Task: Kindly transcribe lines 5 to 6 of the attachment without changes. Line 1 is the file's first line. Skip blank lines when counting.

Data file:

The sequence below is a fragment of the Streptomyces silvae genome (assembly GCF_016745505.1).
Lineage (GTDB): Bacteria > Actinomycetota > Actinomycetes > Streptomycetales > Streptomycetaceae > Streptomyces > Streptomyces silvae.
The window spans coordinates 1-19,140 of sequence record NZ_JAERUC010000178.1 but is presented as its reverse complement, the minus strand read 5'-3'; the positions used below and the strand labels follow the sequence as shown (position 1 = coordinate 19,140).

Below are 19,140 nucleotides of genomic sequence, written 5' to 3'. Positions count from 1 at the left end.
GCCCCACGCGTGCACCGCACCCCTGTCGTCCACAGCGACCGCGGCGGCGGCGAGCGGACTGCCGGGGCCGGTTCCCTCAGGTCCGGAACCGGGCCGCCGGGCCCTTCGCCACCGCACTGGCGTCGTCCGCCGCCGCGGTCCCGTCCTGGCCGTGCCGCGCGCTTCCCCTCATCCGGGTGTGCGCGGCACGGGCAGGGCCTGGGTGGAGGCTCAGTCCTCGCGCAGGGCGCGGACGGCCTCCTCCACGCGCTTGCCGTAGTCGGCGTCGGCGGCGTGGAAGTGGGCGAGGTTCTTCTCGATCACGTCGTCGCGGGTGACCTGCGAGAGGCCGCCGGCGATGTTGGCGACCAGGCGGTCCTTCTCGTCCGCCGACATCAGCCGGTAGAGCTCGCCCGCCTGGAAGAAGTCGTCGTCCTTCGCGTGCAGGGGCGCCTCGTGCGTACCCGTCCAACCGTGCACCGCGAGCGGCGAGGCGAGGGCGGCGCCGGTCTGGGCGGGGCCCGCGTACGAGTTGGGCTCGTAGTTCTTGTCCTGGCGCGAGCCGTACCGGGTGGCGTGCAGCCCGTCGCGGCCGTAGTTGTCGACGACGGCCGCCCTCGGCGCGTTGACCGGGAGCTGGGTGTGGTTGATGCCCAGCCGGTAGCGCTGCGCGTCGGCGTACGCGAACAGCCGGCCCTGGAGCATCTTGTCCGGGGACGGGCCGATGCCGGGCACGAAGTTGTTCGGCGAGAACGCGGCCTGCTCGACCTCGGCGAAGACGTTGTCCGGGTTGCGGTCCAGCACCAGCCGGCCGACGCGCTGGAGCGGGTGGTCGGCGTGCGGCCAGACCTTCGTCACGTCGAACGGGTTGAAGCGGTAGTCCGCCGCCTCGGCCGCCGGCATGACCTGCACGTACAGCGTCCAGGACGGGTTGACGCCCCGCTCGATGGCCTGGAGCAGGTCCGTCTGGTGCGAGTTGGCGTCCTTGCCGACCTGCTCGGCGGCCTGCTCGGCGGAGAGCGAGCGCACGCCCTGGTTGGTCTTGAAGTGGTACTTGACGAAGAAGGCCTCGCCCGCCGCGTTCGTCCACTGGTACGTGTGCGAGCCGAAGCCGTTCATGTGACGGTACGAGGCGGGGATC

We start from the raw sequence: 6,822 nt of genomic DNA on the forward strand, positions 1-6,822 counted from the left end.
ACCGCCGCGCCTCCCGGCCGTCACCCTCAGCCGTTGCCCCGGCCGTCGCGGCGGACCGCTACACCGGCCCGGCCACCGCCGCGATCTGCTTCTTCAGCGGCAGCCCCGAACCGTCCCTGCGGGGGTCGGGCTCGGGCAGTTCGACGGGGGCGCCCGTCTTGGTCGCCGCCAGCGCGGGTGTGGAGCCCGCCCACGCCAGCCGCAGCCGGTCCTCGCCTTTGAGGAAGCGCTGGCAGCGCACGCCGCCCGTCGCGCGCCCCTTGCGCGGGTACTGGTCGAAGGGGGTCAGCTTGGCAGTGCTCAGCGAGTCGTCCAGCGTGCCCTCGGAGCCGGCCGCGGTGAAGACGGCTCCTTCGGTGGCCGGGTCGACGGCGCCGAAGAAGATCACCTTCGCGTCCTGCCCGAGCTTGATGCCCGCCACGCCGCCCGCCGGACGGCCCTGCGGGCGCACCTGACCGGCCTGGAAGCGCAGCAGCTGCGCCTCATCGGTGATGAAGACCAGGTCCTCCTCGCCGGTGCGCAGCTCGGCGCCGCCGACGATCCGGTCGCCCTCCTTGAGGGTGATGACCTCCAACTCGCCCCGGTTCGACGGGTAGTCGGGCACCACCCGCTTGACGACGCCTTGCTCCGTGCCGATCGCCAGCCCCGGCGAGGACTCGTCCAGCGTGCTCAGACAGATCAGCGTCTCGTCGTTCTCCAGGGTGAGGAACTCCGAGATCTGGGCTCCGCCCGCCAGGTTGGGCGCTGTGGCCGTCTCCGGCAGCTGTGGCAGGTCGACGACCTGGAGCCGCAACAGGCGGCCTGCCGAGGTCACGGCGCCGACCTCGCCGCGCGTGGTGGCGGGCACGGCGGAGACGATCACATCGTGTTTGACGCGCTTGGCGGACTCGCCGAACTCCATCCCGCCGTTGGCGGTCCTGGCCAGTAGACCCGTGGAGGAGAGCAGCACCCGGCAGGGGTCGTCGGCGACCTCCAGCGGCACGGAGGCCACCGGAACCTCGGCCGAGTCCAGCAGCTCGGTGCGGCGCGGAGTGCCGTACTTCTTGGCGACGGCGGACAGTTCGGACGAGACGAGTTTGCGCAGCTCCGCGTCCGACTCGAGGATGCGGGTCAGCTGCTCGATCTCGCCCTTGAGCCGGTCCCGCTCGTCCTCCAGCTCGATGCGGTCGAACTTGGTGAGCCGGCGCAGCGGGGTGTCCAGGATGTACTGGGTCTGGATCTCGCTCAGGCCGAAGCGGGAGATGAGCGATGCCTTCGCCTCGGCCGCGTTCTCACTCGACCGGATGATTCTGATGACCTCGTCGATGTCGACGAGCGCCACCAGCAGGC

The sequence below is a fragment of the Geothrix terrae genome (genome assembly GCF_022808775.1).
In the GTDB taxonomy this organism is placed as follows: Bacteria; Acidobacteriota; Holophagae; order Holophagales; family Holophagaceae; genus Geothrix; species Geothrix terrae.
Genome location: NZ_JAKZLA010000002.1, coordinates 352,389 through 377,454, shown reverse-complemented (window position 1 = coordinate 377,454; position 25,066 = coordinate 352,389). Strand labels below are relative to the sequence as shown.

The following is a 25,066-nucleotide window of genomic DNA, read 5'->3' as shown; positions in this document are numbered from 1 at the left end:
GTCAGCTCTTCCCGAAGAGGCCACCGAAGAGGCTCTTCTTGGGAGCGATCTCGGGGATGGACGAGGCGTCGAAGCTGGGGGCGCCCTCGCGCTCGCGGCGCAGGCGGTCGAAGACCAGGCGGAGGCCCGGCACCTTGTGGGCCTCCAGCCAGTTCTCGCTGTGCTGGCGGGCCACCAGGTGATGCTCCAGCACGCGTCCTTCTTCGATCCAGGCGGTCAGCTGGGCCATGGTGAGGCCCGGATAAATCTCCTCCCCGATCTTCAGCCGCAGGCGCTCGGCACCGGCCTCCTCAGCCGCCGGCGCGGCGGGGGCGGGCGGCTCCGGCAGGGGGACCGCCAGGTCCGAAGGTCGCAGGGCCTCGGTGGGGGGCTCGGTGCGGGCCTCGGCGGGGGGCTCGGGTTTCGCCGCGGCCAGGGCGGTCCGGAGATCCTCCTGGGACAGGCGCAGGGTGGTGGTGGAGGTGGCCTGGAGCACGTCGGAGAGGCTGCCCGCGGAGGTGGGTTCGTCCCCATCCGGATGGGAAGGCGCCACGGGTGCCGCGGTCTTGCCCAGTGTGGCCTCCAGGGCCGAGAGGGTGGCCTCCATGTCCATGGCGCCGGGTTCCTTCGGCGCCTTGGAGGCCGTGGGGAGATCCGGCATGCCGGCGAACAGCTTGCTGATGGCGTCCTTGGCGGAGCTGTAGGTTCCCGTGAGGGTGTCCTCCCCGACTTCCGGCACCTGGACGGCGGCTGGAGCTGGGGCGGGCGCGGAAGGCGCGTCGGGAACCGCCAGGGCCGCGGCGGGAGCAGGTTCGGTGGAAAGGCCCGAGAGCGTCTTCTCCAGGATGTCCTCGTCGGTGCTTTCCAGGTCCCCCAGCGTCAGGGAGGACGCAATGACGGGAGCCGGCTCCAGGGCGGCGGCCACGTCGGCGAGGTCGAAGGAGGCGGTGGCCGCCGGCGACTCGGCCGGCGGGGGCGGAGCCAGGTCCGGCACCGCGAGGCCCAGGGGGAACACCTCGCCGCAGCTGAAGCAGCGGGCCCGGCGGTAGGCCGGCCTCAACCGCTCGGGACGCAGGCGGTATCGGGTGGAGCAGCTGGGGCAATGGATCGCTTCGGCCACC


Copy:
GCCCCACGCGTGCACCGCACCCCTGTCGTCCACAGCGACCGCGGCGGCGGCGAGCGGACTGCCGGGGCCGGTTCCCTCAGGTCCGGAACCGGGCCGCCGGGCCCTTCGCCACCGCACTGGCGTCGTCCGCCGCCGCGGTCCCGTCCTGGCCGTGCCGCGCGCTTCCCCTCATCCGGGTGTGCGCGGCACGGGCAGGGCCTGGGTGGAGGCTCAGTCCTCGCGCAGGGCGCGGACGGCCTCCTCCACGCGCTTGCCGTAGTCGGCGTCGGCGGCGTGGAAGTGGGCGAGGTTCTTCTCGATCACGTCGTCGCGGGTGACCTGCGAGAGGCCGCCGGCGATGTTGGCGACCAGGCGGTCCTTCTCGTCCGCCGACATCAGCCGGTAGAGCTCGCCCGCCTGGAAGAAGTCGTCGTCCTTCGCGTGCAGGGGCGCCTCGTGCGTACCCGTCCAACCGTGCACCGCGAGCGGCGAGGCGAGGGCGGCGCCGGTCTGGGCGGGGCCCGCGTACGAGTTGGGCTCGTAGTTCTTGTCCTGGCGCGAGCCGTACCGGGTGGCGTGCAGCCCGTCGCGGCCGTAGTTGTCGACGACGGCCGCCCTCGGCGCGTTGACCGGGAGCTGGGTGTGGTTGATGCCCAGCCGGTAGCGCTGCGCGTCGGCGTACGCGAACAGCCGGCCCTGGAGCATCTTGTCCGGGGACGGGCCGATGCCGGGCACGAAGTTGTTCGGCGAGAACGCGGCCTGCTCGACCTCGGCGAAGACGTTGTCCGGGTTGCGGTCCAGCACCAGCCGGCCGACGCGCTGGAGCGGGTGGTCGGCGTGCGGCCAGACCTTCGTCACGTCGAACGGGTTGAAGCGGTAGTCCGCCGCCTCGGCCGCCGGCATGACCTGCACGTACAGCGTCCAGGACGGGTTGACGCCCCGCTCGATGGCCTGGAGCAGGTCCGTCTGGTGCGAGTTGGCGTCCTTGCCGACCTGCTCGGCGGCCTGCTCGGCGGAGAGCGAGCGCACGCCCTGGTTGGTCTTGAAGTGGTACTTGACGAAGAAGGCCTCGCCCGCCGCGTTCGTCCACTGGTACGTGTGCGAGCCGAAGCCGTTCATGTGACGGTACGAGGCGGGGATC

We start from the raw sequence: 6,822 nt of genomic DNA on the forward strand, positions 1-6,822 counted from the left end.